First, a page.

Monday June 16 2003
I found myself inside sheepishly asking for directions from the gondola operator. The intrepid mountaineer reduced to getting help to surmount the major difficulty of the day, a building in my way.
Once by this, the trail is instantly pleasing and takes you quickly away from the crowds. I had the ridge to myself for the entire day, an absolutely awesome summer sway with little more that a slight breeze, just enough to cool me off in the bright sunlight.
The first of three summits poses the most difficulty, just a small amount of moderate scrambling. Once you get to a ledge that traverses out onto a slab, look back over your shoulder and you’ll notice a pair of gullies doubling back and up onto the slabby ridge.
After a small amount of hands on scrambling you gain the top of the ridge.
Now you can see the second summit across a col on the ridge and about half an hour away. This next summit has some fossils about half way up. I spotted a group of three sea shells.
The last summit is next and when you near the top of that you may get the feeling that the last stretch looks more difficult but looks are deceiving. Just persevere and when you get there you can sit yourself back and enjoy a fantastic view of neighboring summits like Mount Rundle, Big Sister, East End of Rundle, Ha Ling Peak, Mount Lawrence Grassi, The Sundance Range, The Goat Range and also the Spray Reservoir.
Once your done with all of that, march yourself the 14 or so kilometers back to the trail head at The Cave and Basin National Historic Site. Enjoy the warm weather.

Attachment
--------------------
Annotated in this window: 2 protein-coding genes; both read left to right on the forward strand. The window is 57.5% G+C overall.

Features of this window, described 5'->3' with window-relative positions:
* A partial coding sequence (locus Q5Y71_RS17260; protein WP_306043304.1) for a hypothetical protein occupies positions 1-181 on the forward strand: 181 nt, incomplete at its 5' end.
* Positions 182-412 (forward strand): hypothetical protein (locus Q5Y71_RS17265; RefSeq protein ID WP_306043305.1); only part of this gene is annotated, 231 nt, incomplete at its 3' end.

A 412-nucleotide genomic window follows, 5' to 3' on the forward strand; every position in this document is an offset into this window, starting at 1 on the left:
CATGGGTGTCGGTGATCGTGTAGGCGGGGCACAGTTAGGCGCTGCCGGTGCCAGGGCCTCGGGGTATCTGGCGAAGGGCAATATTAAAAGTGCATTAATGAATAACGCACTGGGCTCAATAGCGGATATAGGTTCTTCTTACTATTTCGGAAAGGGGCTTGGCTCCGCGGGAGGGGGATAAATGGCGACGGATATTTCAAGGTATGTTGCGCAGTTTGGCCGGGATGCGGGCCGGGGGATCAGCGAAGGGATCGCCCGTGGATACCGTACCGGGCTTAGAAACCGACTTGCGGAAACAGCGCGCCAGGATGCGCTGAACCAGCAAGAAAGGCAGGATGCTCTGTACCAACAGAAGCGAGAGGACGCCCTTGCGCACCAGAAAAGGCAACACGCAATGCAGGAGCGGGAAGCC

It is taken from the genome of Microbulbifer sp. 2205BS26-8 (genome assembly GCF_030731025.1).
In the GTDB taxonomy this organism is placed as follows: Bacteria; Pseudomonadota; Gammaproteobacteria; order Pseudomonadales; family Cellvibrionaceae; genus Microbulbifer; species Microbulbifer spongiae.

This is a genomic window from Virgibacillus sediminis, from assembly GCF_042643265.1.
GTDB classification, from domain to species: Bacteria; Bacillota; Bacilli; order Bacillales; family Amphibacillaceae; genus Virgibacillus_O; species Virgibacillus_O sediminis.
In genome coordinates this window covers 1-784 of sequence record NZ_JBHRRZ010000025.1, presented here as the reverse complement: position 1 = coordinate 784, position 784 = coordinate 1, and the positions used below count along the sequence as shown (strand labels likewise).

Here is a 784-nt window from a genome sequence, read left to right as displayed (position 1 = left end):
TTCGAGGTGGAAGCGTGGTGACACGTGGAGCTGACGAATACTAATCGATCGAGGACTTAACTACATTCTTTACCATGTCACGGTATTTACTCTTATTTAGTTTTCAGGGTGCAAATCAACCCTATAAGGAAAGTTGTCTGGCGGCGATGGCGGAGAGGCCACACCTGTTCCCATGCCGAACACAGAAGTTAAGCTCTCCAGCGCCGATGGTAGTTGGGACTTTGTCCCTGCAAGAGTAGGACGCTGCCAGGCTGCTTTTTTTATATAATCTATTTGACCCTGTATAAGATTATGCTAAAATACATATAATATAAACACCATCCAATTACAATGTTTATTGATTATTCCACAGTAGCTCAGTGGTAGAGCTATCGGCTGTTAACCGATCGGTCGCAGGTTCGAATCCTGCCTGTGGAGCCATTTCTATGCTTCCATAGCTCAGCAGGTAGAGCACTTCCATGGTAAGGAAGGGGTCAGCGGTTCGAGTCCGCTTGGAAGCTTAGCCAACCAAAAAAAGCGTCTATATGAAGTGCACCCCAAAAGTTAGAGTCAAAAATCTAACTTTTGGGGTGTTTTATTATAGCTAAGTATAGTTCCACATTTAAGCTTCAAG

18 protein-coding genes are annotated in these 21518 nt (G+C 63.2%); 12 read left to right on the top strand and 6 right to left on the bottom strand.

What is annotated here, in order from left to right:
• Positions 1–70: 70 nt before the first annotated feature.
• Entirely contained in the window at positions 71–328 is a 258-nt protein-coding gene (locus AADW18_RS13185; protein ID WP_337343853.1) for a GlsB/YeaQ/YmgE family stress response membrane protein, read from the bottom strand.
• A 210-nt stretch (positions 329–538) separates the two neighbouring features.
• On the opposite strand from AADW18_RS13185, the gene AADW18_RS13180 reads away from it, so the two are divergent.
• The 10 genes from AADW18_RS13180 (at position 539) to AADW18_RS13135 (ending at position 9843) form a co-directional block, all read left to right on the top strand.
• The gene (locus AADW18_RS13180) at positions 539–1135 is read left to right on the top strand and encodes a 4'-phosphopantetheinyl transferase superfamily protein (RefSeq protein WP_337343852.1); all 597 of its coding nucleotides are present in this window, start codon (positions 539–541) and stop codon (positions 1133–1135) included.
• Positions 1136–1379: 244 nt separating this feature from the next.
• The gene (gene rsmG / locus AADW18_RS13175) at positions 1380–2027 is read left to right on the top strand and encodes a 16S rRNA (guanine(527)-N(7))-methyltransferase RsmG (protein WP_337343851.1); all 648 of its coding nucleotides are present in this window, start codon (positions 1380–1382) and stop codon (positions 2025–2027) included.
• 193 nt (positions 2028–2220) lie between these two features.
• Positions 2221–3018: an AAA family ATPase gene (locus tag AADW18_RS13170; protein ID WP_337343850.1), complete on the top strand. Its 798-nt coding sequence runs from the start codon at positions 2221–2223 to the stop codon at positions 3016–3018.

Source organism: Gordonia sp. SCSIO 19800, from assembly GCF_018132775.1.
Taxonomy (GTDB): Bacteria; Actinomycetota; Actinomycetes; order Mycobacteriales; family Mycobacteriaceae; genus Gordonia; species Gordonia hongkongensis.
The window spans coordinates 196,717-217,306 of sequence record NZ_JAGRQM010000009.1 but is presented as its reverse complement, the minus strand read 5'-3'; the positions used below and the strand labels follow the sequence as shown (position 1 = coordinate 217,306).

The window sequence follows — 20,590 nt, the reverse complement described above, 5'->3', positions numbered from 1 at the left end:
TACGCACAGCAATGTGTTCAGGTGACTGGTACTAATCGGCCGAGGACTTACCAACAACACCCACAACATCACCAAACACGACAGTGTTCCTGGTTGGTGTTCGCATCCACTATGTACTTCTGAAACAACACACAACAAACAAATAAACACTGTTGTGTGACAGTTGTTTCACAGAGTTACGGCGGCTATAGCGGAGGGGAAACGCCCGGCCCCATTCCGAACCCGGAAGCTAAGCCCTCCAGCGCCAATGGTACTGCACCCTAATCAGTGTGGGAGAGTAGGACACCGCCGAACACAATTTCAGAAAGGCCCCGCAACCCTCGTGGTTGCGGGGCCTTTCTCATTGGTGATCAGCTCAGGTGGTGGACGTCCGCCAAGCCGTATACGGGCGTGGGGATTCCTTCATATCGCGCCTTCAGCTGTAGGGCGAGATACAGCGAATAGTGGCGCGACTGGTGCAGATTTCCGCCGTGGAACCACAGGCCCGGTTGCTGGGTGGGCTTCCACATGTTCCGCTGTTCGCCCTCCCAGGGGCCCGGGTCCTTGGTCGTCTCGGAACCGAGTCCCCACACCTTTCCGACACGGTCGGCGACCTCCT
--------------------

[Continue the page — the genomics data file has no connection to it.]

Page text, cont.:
A mountain is composed of tiny grains of earth. The ocean is made up of tiny drops of water. Even so, life is but an endless series of little details, actions, speeches, and thoughts. And the consequences whether good or bad of even the least of them are far-reaching.
Sri Swami Sivananda
1887-, Indian Physician, Sage
Books, books, books had found the secret of a garret-room piled high with cases in my father’s name; Piled high, packed large, –where, creeping in and out among the giant fossils of my past, like some small nimble mouse between the ribs of a mastodon, I nibbled here and there at this or that box, pulling through the gap, in heats of terror, haste, victorious joy, the first book first. And how I felt it beat under my pillow, in the morning’s dark. An hour before the sun would let me read! My books!
Elizabeth Barrett Browning
1806-1861, British Poet